What are stalagmites?
Stalagmites grow in thin layers each year and any change in temperature alters their chemical composition. The layers therefore preserve a natural archive of climate change over many thousands of years.
The researchers examined stalagmites in two Romanian caves, which revealed more detailed records of climate change in continental Europe than had previously been available.
From looking closely at the layers of the stalagmites, the archaeologists were able to identify a series of prolonged cold and dry periods in Europe between 44,000 and 40,000 years ago. Temperatures would gradually cool, staying very cold for centuries or even millennia, and then warm up again very abruptly.
Neanderthal presence declined during cold periods
These cold periods coincide with the timings of a near complete absence of archaeological artefacts from the Neanderthals. From this, it has been suggested that changes in climate had a significant impact on the long-term survival of Neanderthal man.
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A model an adult Neanderthal male head and shoulders on display in the Hall of Human Origins in the Smithsonian Museum of Natural History in Washington, D.C. Credit: Tim Evanson[/caption]
Dr Vasile Ersek is co-author of the study and a senior lecturer in physical geography in Northumbria University’s Department of Geography and Environmental Sciences. He explains: “The Neanderthals were the human species closest to ours and lived in Eurasia for some 350,000 years. However, around 40,000 years ago – during the last Ice Age and shortly after the arrival of anatomically modern humans in Europe – they became extinct.
“For many years we have wondered what could have caused their demise. Were they pushed ‘over the edge’ by the arrival of modern humans, or were other factors involved? Our study suggests that climate change may have had an important role in the Neanderthal extinction.”
Why did modern humans survive cold periods?
The researchers have stated that modern humans survived these cold conditions – known as stadial periods – because they were more adaptable to their environment.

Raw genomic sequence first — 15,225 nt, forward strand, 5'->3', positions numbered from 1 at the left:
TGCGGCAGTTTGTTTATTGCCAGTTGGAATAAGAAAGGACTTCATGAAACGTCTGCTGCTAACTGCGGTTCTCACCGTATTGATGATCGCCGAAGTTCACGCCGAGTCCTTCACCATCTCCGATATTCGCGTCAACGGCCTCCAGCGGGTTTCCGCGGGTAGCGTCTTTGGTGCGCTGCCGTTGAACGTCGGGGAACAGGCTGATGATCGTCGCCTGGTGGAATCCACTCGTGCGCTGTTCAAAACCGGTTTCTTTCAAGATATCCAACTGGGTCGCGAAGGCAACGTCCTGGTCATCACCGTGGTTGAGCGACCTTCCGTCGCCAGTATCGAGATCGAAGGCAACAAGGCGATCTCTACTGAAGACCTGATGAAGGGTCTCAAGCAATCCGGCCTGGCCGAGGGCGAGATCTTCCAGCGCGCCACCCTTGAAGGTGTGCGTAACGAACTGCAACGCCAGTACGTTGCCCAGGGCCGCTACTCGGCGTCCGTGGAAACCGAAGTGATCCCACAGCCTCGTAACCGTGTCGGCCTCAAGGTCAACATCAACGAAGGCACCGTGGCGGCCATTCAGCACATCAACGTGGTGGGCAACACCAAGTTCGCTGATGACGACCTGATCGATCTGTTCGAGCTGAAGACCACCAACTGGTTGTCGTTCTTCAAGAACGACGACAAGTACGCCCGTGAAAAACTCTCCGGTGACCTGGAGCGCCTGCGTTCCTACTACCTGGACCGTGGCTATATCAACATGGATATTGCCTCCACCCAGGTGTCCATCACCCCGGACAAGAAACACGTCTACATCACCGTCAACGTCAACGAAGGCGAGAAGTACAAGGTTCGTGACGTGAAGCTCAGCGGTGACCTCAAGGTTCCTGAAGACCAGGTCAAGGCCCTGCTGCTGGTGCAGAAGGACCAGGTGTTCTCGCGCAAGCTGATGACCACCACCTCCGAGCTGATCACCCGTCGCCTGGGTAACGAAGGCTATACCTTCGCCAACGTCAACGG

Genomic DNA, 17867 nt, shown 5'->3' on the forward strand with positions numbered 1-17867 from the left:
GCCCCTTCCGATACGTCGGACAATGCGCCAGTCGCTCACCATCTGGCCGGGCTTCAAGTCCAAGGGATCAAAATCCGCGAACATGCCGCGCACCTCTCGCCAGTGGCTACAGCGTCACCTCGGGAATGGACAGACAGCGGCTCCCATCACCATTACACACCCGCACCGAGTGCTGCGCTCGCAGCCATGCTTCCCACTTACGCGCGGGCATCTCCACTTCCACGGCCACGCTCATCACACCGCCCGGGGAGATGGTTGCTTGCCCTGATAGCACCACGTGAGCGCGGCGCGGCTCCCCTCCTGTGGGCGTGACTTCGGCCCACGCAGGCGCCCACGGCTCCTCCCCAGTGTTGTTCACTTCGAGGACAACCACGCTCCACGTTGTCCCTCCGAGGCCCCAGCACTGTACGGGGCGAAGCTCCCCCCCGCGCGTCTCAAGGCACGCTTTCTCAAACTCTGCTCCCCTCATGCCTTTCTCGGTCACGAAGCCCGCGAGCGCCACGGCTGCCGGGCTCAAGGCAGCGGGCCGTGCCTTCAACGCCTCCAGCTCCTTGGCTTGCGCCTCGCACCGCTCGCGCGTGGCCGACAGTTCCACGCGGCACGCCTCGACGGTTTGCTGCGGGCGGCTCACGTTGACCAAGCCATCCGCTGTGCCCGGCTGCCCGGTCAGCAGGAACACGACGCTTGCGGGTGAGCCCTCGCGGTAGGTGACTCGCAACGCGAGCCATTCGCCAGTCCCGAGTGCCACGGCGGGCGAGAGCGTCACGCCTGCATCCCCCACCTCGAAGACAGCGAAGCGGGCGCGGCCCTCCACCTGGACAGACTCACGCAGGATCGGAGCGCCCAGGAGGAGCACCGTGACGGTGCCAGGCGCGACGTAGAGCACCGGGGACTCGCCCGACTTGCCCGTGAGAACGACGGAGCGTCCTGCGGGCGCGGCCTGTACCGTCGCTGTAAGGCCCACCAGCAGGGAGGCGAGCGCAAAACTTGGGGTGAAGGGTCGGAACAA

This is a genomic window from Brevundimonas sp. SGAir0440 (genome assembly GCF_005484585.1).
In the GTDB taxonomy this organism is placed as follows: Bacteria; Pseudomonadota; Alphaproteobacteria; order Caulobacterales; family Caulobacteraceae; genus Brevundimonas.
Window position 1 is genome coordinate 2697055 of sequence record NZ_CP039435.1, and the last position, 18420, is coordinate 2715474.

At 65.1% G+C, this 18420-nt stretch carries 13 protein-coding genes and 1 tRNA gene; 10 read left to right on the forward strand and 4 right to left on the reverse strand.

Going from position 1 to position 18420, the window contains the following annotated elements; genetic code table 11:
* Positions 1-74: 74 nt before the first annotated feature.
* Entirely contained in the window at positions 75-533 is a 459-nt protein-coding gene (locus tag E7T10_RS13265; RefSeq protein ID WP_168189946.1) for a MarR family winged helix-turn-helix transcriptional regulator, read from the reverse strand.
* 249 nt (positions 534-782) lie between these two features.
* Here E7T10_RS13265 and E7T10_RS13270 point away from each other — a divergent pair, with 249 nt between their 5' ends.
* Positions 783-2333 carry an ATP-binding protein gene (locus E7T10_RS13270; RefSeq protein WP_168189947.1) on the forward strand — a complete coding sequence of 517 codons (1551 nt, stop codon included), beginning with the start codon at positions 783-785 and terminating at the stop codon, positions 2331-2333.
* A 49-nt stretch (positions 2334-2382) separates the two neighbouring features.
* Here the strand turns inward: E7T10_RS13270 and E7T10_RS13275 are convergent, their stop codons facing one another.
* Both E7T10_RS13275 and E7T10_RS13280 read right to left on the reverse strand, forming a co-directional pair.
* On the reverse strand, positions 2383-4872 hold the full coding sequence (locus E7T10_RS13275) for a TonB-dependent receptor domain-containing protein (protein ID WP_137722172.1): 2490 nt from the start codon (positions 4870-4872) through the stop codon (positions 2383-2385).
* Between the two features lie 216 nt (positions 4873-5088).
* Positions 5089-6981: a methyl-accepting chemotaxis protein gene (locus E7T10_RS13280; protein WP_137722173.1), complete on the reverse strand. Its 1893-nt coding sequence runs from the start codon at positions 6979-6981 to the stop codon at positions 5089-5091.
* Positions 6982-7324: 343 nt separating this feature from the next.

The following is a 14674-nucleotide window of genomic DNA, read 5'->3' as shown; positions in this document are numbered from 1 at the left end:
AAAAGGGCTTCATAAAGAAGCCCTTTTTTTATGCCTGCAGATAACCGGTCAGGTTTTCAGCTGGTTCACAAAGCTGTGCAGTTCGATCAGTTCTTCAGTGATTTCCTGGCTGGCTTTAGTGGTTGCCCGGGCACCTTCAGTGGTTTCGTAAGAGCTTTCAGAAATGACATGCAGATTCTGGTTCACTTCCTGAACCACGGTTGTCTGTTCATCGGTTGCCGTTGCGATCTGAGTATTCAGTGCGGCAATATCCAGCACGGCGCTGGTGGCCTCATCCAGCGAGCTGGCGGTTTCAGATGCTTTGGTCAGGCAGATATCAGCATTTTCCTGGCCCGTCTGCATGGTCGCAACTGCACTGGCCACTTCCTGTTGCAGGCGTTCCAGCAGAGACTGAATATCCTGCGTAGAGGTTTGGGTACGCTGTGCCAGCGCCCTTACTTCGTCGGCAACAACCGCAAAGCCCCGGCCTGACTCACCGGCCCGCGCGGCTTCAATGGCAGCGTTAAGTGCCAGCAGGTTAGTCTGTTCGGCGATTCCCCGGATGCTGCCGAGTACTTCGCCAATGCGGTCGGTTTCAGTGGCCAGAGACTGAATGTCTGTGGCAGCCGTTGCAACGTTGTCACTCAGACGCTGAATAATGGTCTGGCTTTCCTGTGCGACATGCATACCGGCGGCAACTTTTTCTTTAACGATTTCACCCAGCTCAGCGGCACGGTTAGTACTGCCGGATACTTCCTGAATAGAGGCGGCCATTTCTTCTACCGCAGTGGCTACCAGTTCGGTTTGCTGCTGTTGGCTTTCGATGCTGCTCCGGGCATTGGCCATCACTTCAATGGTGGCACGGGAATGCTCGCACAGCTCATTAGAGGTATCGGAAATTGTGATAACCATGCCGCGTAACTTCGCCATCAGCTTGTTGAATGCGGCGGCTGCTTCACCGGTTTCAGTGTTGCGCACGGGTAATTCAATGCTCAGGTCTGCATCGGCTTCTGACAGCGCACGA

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Credit: Le Moustier Neanderthals by Charles R Knight, 1920[/caption]
While Neanderthals were skilled hunters and were able to use fire, their diet wasn’t as diverse as that of modern humans. They lived mainly on meat, so when that food source became more scarce during colder periods, Neanderthals became vulnerable.
By this time, modern humans had begun to incorporate fish and plants into their diet – potentially marking them for survival.
According to Dr Ersek, the research team’s findings have indicated that this cycle of “hostile climate intervals” over thousands of years, in which the climate varied abruptly and was characterised by extreme cold temperatures, was responsible for the future European demographic.
“Before now, we did not have climate records from the region where Neanderthals lived which had the necessary age accuracy and resolution to establish a link between when Neanderthals died out and the timing of these extreme cold periods,” he said, “But our findings indicate that the Neanderthal populations successively decreased during the repeated cold stadials.
“When temperatures warmed again, their smaller populations could not expand as their habitat was also being occupied by modern humans and this facilitated a staggered expansion of modern humans into Europe.
“The comparable timing of stadials and population changes seen in the archaeologic and genetic record suggests that millennial-scale hostile climate intervals may have been the pacesetter of multiple depopulation-repopulation cycles. These cycles ultimately drew the demographic map of Europe’s Middle-Upper Paleolithic transition.”
Read more about the difference between Neanderthals and modern humans here.